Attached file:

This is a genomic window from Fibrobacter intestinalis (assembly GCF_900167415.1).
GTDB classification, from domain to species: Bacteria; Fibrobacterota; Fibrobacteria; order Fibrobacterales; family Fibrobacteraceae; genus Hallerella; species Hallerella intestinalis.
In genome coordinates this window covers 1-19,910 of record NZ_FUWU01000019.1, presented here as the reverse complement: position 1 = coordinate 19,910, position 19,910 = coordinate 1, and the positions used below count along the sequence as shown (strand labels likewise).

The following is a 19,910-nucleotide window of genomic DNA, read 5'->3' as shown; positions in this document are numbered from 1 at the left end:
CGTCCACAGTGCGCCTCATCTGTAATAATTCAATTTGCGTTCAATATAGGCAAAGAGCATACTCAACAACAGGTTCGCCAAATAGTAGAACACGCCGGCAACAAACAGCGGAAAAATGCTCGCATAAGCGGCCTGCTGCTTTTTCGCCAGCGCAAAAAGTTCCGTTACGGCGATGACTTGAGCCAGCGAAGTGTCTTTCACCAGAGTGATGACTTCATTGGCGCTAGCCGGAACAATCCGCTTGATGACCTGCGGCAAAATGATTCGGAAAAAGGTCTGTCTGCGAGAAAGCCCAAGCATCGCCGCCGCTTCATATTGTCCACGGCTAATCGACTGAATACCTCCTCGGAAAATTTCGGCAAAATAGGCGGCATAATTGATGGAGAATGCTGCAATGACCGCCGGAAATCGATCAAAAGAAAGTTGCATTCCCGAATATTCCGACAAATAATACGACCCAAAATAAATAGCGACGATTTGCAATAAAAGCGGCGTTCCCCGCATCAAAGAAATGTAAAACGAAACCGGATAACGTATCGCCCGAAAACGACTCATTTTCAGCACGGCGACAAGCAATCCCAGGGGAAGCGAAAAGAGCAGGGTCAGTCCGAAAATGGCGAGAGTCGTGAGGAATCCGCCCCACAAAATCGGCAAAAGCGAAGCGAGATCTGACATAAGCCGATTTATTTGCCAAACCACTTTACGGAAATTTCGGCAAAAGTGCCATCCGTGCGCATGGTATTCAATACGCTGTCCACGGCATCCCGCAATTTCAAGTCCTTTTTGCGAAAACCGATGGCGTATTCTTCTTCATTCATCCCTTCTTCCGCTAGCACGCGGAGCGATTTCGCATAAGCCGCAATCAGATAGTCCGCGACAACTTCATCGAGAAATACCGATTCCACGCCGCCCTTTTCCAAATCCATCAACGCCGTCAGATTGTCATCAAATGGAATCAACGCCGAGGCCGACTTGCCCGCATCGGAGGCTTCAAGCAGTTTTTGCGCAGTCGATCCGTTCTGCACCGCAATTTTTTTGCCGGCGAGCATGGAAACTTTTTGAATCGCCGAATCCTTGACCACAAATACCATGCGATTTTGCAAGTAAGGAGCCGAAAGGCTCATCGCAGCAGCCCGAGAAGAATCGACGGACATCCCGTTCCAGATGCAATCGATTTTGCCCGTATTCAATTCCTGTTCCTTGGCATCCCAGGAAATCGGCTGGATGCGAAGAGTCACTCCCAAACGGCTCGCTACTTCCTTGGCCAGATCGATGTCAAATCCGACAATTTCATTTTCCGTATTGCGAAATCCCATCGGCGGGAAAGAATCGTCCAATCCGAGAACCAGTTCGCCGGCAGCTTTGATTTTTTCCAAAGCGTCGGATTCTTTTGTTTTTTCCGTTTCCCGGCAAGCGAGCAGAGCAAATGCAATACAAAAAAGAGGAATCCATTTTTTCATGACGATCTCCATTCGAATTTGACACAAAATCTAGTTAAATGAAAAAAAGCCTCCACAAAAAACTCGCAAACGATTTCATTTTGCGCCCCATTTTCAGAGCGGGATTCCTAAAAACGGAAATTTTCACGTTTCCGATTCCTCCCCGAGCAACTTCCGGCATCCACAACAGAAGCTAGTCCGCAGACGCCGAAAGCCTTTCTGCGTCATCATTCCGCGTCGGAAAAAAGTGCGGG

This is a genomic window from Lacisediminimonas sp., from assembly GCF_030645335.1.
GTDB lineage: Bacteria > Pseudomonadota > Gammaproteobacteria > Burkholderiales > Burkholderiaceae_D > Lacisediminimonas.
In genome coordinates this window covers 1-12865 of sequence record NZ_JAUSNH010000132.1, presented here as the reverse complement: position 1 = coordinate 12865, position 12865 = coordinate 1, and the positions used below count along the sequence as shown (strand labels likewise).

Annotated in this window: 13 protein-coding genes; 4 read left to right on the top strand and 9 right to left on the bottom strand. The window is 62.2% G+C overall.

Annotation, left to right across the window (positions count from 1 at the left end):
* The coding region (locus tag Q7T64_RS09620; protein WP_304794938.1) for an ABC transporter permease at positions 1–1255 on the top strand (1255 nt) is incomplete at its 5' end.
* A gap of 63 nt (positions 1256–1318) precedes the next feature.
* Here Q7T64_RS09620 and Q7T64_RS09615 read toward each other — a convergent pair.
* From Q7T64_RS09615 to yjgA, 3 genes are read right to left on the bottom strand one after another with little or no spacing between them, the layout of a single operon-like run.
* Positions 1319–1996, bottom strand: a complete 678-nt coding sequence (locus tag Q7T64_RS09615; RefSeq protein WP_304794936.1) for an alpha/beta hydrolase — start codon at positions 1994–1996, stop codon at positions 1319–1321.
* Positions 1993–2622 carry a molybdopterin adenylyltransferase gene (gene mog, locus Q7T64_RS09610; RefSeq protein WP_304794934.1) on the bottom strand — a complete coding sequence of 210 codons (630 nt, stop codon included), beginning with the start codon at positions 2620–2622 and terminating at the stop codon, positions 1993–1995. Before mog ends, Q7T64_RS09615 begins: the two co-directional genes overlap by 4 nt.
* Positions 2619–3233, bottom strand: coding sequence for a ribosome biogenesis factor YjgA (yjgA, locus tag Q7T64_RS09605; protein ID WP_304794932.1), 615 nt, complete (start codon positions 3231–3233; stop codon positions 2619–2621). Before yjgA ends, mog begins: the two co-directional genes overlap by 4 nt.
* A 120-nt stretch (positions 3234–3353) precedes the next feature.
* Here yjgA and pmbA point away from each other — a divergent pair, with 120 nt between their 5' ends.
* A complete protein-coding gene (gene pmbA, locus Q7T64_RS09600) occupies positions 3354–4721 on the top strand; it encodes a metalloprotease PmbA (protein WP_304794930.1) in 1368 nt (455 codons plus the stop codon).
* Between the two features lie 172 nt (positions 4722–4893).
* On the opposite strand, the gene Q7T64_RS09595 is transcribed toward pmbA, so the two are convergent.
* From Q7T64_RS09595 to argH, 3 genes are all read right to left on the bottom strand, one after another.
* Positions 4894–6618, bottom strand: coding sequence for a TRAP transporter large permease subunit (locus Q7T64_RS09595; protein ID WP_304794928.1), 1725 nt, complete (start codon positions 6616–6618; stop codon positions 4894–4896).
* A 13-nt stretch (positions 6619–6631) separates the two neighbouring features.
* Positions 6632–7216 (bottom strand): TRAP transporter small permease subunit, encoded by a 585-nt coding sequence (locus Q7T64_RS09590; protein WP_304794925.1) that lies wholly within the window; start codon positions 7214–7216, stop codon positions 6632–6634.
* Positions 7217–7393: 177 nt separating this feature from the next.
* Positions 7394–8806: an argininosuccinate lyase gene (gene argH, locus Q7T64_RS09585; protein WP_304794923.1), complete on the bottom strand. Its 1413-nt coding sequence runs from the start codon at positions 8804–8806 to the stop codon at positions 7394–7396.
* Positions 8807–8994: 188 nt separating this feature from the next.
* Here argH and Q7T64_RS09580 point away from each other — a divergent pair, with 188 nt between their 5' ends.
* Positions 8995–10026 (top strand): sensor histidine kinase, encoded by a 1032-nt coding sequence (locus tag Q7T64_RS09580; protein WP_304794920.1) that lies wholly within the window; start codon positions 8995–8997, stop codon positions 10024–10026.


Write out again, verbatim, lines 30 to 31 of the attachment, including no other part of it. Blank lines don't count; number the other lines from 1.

* Here argH and Q7T64_RS09580 point away from each other — a divergent pair, with 188 nt between their 5' ends.
* Positions 8995–10026 (top strand): sensor histidine kinase, encoded by a 1032-nt coding sequence (locus tag Q7T64_RS09580; protein WP_304794920.1) that lies wholly within the window; start codon positions 8995–8997, stop codon positions 10024–10026.